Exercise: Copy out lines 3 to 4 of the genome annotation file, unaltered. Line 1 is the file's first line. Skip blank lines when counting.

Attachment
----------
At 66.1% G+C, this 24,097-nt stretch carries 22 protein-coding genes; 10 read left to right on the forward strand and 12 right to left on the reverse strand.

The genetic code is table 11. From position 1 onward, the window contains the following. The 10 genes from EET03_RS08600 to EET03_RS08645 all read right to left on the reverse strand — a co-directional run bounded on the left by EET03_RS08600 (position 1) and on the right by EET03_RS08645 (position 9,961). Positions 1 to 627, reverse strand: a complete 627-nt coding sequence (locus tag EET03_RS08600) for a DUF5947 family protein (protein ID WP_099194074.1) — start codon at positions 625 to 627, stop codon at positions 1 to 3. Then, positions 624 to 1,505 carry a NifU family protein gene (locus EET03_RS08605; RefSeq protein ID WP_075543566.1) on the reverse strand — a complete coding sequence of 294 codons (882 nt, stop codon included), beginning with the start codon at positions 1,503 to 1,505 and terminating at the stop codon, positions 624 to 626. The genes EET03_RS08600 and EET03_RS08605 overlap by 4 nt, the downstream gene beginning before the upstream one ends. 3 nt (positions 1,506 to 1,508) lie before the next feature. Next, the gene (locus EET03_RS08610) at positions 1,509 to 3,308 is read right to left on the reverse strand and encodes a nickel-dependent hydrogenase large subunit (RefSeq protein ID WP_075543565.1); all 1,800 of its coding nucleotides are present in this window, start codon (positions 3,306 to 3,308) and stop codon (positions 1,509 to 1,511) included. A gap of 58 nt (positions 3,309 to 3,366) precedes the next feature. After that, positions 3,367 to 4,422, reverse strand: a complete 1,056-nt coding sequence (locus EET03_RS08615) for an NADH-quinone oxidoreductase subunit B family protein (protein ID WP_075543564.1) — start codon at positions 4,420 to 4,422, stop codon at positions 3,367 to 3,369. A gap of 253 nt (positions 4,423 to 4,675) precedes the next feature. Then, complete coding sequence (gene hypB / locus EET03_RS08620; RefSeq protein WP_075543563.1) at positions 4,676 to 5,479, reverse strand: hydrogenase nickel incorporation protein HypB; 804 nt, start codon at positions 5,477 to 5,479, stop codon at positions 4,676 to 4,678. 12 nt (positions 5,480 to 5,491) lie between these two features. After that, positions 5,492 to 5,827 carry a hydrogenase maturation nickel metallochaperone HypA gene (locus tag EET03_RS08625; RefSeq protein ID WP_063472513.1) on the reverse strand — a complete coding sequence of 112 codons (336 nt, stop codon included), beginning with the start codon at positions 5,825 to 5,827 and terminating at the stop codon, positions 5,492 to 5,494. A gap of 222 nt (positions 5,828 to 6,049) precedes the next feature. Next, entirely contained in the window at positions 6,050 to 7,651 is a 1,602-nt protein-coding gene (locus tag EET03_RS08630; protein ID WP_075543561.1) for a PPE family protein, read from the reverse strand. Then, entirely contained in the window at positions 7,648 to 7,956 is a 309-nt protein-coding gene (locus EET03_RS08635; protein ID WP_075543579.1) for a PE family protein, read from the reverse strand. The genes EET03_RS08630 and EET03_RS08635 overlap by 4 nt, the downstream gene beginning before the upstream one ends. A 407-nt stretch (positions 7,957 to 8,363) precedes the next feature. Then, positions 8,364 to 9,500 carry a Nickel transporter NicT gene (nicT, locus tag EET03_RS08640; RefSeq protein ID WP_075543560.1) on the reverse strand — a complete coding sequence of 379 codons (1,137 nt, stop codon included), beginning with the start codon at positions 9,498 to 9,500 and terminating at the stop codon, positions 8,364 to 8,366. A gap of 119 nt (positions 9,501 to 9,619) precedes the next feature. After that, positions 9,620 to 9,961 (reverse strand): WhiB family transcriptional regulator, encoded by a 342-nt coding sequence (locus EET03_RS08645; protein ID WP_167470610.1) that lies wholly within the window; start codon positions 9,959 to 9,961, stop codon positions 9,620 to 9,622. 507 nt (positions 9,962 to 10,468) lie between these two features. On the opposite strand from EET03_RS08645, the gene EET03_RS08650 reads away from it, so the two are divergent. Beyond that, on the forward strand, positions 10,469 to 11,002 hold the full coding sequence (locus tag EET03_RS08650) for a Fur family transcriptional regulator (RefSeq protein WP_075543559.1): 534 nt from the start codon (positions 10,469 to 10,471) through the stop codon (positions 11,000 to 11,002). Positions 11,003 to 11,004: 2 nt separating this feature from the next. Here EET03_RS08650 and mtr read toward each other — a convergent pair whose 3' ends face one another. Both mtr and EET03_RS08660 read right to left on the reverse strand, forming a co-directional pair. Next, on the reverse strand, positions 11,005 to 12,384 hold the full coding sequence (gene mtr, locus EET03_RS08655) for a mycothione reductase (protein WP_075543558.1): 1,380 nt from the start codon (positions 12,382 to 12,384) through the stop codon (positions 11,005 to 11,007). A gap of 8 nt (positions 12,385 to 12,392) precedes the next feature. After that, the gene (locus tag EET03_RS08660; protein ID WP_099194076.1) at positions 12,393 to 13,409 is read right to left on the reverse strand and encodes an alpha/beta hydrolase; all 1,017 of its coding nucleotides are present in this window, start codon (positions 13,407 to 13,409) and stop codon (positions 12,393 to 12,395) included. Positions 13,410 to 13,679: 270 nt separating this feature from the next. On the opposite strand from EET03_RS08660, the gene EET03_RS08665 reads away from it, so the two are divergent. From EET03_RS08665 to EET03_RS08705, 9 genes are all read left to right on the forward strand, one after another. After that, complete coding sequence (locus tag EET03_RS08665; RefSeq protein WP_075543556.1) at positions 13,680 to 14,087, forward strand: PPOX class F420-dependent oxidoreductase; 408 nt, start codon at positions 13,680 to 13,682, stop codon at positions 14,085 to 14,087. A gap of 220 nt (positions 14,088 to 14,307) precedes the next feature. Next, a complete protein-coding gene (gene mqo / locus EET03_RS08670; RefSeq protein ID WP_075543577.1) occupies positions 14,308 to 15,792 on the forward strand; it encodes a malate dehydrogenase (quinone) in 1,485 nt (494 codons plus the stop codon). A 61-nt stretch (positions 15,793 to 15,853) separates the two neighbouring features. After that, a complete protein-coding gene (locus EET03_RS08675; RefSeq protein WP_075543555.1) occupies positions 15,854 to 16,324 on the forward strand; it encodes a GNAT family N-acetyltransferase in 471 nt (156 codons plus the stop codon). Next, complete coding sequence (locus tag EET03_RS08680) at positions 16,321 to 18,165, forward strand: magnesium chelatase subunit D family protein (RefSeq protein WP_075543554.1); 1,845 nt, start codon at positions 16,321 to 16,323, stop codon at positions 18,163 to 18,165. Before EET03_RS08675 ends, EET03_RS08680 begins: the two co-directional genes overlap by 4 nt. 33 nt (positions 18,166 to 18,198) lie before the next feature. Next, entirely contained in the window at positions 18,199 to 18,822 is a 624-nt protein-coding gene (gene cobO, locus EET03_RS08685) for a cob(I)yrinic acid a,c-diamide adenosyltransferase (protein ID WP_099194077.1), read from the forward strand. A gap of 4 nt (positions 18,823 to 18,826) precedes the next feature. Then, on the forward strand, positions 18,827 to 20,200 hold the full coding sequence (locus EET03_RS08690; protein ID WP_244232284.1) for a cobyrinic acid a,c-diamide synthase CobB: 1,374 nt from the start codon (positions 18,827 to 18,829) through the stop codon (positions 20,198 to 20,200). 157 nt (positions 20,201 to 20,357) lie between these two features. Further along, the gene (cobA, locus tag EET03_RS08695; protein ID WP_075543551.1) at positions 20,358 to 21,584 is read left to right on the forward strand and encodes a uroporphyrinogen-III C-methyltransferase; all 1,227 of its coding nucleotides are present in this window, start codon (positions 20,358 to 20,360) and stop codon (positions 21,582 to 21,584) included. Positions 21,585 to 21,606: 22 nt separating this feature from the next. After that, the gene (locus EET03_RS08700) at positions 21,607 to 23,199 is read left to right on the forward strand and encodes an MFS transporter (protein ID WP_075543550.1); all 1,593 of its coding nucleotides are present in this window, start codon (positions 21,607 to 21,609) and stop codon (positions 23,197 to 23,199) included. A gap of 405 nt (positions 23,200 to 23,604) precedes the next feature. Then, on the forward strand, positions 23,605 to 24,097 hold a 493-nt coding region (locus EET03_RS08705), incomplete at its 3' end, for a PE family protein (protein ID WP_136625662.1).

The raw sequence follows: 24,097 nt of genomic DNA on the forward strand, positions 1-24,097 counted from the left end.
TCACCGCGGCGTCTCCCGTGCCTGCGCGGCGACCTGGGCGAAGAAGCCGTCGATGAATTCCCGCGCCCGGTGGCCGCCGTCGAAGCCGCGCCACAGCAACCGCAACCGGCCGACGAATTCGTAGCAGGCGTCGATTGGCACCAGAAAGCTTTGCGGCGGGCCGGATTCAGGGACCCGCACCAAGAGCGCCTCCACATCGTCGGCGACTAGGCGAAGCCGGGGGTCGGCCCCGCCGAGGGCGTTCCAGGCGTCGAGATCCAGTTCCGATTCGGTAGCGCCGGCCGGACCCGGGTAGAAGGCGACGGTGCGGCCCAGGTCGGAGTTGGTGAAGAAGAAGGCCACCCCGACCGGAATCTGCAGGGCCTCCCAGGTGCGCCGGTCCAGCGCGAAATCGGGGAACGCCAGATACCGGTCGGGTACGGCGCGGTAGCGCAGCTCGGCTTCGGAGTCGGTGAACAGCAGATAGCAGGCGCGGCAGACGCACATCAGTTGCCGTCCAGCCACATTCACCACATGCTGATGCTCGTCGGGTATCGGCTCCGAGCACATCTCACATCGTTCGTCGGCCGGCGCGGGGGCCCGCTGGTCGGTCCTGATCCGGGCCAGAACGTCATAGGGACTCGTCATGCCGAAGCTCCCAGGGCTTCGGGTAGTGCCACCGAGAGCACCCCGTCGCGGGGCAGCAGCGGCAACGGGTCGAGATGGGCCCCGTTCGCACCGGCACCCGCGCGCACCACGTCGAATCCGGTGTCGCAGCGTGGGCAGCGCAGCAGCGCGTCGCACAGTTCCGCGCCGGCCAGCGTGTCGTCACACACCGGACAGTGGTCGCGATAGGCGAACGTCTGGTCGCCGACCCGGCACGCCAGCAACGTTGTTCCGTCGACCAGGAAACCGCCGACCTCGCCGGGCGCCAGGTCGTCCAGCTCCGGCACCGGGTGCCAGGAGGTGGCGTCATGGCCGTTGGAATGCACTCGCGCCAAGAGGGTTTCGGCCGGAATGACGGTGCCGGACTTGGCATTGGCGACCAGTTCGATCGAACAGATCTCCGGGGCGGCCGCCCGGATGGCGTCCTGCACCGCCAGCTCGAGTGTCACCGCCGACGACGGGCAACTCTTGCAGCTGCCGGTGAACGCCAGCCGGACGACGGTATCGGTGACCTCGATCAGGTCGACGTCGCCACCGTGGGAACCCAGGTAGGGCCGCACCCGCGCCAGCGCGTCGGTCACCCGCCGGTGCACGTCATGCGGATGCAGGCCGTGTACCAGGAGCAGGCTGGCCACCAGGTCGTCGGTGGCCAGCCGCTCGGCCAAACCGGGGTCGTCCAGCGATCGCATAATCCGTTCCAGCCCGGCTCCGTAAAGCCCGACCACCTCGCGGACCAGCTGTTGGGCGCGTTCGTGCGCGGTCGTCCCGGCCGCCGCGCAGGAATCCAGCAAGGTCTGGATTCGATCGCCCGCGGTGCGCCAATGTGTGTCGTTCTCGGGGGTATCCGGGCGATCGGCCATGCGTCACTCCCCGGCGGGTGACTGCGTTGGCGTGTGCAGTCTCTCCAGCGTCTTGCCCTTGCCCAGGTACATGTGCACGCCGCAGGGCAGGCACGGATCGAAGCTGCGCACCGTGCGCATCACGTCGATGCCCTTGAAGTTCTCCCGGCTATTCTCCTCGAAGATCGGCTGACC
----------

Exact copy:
The raw sequence follows: 24,097 nt of genomic DNA on the forward strand, positions 1-24,097 counted from the left end.
TCACCGCGGCGTCTCCCGTGCCTGCGCGGCGACCTGGGCGAAGAAGCCGTCGATGAATTCCCGCGCCCGGTGGCCGCCGTCGAAGCCGCGCCACAGCAACCGCAACCGGCCGACGAATTCGTAGCAGGCGTCGATTGGCACCAGAAAGCTTTGCGGCGGGCCGGATTCAGGGACCCGCACCAAGAGCGCCTCCACATCGTCGGCGACTAGGCGAAGCCGGGGGTCGGCCCCGCCGAGGGCGTTCCAGGCGTCGAGATCCAGTTCCGATTCGGTAGCGCCGGCCGGACCCGGGTAGAAGGCGACGGTGCGGCCCAGGTCGGAGTTGGTGAAGAAGAAGGCCACCCCGACCGGAATCTGCAGGGCCTCCCAGGTGCGCCGGTCCAGCGCGAAATCGGGGAACGCCAGATACCGGTCGGGTACGGCGCGGTAGCGCAGCTCGGCTTCGGAGTCGGTGAACAGCAGATAGCAGGCGCGGCAGACGCACATCAGTTGCCGTCCAGCCACATTCACCACATGCTGATGCTCGTCGGGTATCGGCTCCGAGCACATCTCACATCGTTCGTCGGCCGGCGCGGGGGCCCGCTGGTCGGTCCTGATCCGGGCCAGAACGTCATAGGGACTCGTCATGCCGAAGCTCCCAGGGCTTCGGGTAGTGCCACCGAGAGCACCCCGTCGCGGGGCAGCAGCGGCAACGGGTCGAGATGGGCCCCGTTCGCACCGGCACCCGCGCGCACCACGTCGAATCCGGTGTCGCAGCGTGGGCAGCGCAGCAGCGCGTCGCACAGTTCCGCGCCGGCCAGCGTGTCGTCACACACCGGACAGTGGTCGCGATAGGCGAACGTCTGGTCGCCGACCCGGCACGCCAGCAACGTTGTTCCGTCGACCAGGAAACCGCCGACCTCGCCGGGCGCCAGGTCGTCCAGCTCCGGCACCGGGTGCCAGGAGGTGGCGTCATGGCCGTTGGAATGCACTCGCGCCAAGAGGGTTTCGGCCGGAATGACGGTGCCGGACTTGGCATTGGCGACCAGTTCGATCGAACAGATCTCCGGGGCGGCCGCCCGGATGGCGTCCTGCACCGCCAGCTCGAGTGTCACCGCCGACGACGGGCAACTCTTGCAGCTGCCGGTGAACGCCAGCCGGACGACGGTATCGGTGACCTCGATCAGGTCGACGTCGCCACCGTGGGAACCCAGGTAGGGCCGCACCCGCGCCAGCGCGTCGGTCACCCGCCGGTGCACGTCATGCGGATGCAGGCCGTGTACCAGGAGCAGGCTGGCCACCAGGTCGTCGGTGGCCAGCCGCTCGGCCAAACCGGGGTCGTCCAGCGATCGCATAATCCGTTCCAGCCCGGCTCCGTAAAGCCCGACCACCTCGCGGACCAGCTGTTGGGCGCGTTCGTGCGCGGTCGTCCCGGCCGCCGCGCAGGAATCCAGCAAGGTCTGGATTCGATCGCCCGCGGTGCGCCAATGTGTGTCGTTCTCGGGGGTATCCGGGCGATCGGCCATGCGTCACTCCCCGGCGGGTGACTGCGTTGGCGTGTGCAGTCTCTCCAGCGTCTTGCCCTTGCCCAGGTACATGTGCACGCCGCAGGGCAGGCACGGATCGAAGCTGCGCACCGTGCGCATCACGTCGATGCCCTTGAAGTTCTCCCGGCTATTCTCCTCGAAGATCGGCTGACC